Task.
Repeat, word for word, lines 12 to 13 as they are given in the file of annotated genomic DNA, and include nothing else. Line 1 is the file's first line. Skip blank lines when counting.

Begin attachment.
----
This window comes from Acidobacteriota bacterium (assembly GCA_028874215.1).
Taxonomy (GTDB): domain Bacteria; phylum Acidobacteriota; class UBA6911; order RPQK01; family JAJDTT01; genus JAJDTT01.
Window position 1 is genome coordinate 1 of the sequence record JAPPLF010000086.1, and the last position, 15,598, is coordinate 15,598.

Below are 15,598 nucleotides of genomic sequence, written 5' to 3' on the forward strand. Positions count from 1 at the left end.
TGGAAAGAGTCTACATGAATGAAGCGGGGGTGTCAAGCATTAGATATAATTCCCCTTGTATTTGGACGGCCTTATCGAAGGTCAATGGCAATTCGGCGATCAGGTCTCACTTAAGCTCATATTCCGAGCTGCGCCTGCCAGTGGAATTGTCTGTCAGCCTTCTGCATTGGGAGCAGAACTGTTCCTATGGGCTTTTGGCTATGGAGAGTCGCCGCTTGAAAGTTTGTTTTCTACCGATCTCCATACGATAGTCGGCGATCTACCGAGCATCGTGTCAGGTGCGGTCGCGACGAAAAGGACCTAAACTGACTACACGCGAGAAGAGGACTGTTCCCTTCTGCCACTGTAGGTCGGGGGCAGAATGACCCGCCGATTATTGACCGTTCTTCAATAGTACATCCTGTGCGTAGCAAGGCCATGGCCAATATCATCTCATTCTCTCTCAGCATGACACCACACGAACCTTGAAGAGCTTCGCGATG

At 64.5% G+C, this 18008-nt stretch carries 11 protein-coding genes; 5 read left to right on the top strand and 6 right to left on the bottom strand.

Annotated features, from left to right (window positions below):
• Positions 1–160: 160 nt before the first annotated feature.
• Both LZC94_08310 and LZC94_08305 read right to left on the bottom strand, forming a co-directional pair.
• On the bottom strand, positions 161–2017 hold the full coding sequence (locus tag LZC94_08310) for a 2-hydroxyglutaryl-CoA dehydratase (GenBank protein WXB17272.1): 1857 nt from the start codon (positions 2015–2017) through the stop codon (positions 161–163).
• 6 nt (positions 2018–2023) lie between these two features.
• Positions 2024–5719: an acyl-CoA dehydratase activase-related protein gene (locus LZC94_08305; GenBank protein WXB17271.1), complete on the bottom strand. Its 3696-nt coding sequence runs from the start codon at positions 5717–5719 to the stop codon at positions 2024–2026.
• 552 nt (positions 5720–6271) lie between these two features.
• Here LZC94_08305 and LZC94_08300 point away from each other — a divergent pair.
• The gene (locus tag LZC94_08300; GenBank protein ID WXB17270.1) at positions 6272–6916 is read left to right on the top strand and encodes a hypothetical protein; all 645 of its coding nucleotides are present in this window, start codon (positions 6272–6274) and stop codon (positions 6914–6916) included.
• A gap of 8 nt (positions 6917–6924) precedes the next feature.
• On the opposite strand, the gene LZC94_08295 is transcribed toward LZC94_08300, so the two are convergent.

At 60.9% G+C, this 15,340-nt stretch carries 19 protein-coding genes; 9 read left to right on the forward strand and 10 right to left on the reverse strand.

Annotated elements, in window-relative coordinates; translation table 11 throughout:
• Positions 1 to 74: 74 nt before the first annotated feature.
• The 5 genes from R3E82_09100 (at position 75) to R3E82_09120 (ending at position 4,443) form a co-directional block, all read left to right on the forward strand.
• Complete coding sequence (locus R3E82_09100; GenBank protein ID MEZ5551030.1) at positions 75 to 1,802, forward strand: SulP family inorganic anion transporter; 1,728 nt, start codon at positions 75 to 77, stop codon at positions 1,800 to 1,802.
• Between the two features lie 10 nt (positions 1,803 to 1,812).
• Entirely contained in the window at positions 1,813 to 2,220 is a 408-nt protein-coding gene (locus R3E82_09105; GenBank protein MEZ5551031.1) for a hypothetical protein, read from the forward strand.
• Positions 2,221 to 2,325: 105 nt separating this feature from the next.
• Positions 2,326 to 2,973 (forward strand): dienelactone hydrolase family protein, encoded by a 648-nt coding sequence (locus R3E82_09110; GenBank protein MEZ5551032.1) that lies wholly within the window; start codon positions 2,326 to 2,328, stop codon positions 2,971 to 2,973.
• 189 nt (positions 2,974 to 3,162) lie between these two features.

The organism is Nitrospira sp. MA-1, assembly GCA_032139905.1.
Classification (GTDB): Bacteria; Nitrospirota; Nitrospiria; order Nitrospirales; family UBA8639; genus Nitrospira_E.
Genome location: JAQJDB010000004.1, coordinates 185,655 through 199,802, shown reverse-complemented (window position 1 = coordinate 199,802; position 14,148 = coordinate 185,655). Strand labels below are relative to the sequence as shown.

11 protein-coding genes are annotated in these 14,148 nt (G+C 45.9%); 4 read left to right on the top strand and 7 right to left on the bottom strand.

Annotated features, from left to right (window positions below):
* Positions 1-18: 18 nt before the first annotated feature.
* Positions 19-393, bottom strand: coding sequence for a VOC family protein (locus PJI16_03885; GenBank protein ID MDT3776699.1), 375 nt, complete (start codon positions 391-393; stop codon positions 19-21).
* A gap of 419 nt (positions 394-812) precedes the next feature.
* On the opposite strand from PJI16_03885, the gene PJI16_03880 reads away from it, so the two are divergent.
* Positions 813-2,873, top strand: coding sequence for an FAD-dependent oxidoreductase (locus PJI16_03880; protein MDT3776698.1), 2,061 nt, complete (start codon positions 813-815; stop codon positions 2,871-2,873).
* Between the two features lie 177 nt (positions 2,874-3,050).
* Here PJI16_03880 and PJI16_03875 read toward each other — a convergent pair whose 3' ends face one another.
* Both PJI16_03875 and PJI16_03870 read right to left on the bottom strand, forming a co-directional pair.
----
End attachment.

• Positions 2024–5719: an acyl-CoA dehydratase activase-related protein gene (locus LZC94_08305; GenBank protein WXB17271.1), complete on the bottom strand. Its 3696-nt coding sequence runs from the start codon at positions 5717–5719 to the stop codon at positions 2024–2026.
• 552 nt (positions 5720–6271) lie between these two features.